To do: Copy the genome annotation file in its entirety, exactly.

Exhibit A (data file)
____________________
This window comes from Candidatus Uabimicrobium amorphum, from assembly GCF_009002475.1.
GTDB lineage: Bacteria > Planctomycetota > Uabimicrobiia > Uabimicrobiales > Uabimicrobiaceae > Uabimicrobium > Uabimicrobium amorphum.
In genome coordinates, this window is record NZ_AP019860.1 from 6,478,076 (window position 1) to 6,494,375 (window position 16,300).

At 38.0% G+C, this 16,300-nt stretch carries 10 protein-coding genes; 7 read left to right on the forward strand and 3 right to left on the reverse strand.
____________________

This window comes from Candidatus Uabimicrobium amorphum, from assembly GCF_009002475.1.
GTDB lineage: Bacteria > Planctomycetota > Uabimicrobiia > Uabimicrobiales > Uabimicrobiaceae > Uabimicrobium > Uabimicrobium amorphum.
In genome coordinates, this window is record NZ_AP019860.1 from 6,478,076 (window position 1) to 6,494,375 (window position 16,300).

At 38.0% G+C, this 16,300-nt stretch carries 10 protein-coding genes; 7 read left to right on the forward strand and 3 right to left on the reverse strand.